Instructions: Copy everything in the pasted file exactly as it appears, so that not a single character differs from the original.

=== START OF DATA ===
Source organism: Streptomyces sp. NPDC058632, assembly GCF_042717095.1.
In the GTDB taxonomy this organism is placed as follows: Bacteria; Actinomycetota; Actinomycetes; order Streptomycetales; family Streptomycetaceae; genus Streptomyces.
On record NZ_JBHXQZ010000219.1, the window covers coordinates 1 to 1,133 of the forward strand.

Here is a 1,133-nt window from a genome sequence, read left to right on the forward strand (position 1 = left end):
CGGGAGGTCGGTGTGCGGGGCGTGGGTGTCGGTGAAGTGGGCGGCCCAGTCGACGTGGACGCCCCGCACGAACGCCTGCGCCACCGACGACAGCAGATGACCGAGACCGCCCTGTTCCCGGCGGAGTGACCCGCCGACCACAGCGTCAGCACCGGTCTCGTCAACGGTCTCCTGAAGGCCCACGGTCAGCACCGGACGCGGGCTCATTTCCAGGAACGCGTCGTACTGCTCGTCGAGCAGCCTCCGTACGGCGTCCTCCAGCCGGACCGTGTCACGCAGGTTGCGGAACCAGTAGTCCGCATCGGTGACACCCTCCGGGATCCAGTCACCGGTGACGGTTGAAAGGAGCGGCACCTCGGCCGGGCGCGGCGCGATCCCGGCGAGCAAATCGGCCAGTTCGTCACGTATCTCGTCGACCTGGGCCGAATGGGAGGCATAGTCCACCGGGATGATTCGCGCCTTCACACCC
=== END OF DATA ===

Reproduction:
Source organism: Streptomyces sp. NPDC058632, assembly GCF_042717095.1.
In the GTDB taxonomy this organism is placed as follows: Bacteria; Actinomycetota; Actinomycetes; order Streptomycetales; family Streptomycetaceae; genus Streptomyces.
On record NZ_JBHXQZ010000219.1, the window covers coordinates 1 to 1,133 of the forward strand.

Here is a 1,133-nt window from a genome sequence, read left to right on the forward strand (position 1 = left end):
CGGGAGGTCGGTGTGCGGGGCGTGGGTGTCGGTGAAGTGGGCGGCCCAGTCGACGTGGACGCCCCGCACGAACGCCTGCGCCACCGACGACAGCAGATGACCGAGACCGCCCTGTTCCCGGCGGAGTGACCCGCCGACCACAGCGTCAGCACCGGTCTCGTCAACGGTCTCCTGAAGGCCCACGGTCAGCACCGGACGCGGGCTCATTTCCAGGAACGCGTCGTACTGCTCGTCGAGCAGCCTCCGTACGGCGTCCTCCAGCCGGACCGTGTCACGCAGGTTGCGGAACCAGTAGTCCGCATCGGTGACACCCTCCGGGATCCAGTCACCGGTGACGGTTGAAAGGAGCGGCACCTCGGCCGGGCGCGGCGCGATCCCGGCGAGCAAATCGGCCAGTTCGTCACGTATCTCGTCGACCTGGGCCGAATGGGAGGCATAGTCCACCGGGATGATTCGCGCCTTCACACCC